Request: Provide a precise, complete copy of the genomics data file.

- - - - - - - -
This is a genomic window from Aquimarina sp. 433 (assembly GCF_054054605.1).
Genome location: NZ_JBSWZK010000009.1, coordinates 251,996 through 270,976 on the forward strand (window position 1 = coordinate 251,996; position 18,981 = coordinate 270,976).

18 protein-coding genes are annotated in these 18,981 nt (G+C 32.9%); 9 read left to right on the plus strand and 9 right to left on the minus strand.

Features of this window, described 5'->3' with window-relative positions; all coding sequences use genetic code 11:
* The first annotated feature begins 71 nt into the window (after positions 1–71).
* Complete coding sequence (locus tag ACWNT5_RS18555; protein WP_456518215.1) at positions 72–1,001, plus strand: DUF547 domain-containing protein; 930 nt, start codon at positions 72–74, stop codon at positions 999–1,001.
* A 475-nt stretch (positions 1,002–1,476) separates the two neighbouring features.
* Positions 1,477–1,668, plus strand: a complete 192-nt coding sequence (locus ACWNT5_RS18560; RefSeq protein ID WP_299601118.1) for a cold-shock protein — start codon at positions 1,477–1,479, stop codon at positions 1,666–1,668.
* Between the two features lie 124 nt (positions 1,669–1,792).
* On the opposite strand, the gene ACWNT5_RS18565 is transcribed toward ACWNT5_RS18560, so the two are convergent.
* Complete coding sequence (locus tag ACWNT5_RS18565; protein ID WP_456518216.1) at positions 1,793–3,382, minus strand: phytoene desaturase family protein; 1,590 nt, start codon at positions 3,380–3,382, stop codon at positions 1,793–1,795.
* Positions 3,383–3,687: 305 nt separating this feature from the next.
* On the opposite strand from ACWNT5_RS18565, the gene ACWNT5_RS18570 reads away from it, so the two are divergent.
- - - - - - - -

This is a genomic window from Aquimarina sp. 433 (assembly GCF_054054605.1).
Genome location: NZ_JBSWZK010000009.1, coordinates 251,996 through 270,976 on the forward strand (window position 1 = coordinate 251,996; position 18,981 = coordinate 270,976).

18 protein-coding genes are annotated in these 18,981 nt (G+C 32.9%); 9 read left to right on the plus strand and 9 right to left on the minus strand.

Features of this window, described 5'->3' with window-relative positions; all coding sequences use genetic code 11:
* The first annotated feature begins 71 nt into the window (after positions 1–71).
* Complete coding sequence (locus tag ACWNT5_RS18555; protein WP_456518215.1) at positions 72–1,001, plus strand: DUF547 domain-containing protein; 930 nt, start codon at positions 72–74, stop codon at positions 999–1,001.
* A 475-nt stretch (positions 1,002–1,476) separates the two neighbouring features.
* Positions 1,477–1,668, plus strand: a complete 192-nt coding sequence (locus ACWNT5_RS18560; RefSeq protein ID WP_299601118.1) for a cold-shock protein — start codon at positions 1,477–1,479, stop codon at positions 1,666–1,668.
* Between the two features lie 124 nt (positions 1,669–1,792).
* On the opposite strand, the gene ACWNT5_RS18565 is transcribed toward ACWNT5_RS18560, so the two are convergent.
* Complete coding sequence (locus tag ACWNT5_RS18565; protein ID WP_456518216.1) at positions 1,793–3,382, minus strand: phytoene desaturase family protein; 1,590 nt, start codon at positions 3,380–3,382, stop codon at positions 1,793–1,795.
* Positions 3,383–3,687: 305 nt separating this feature from the next.
* On the opposite strand from ACWNT5_RS18565, the gene ACWNT5_RS18570 reads away from it, so the two are divergent.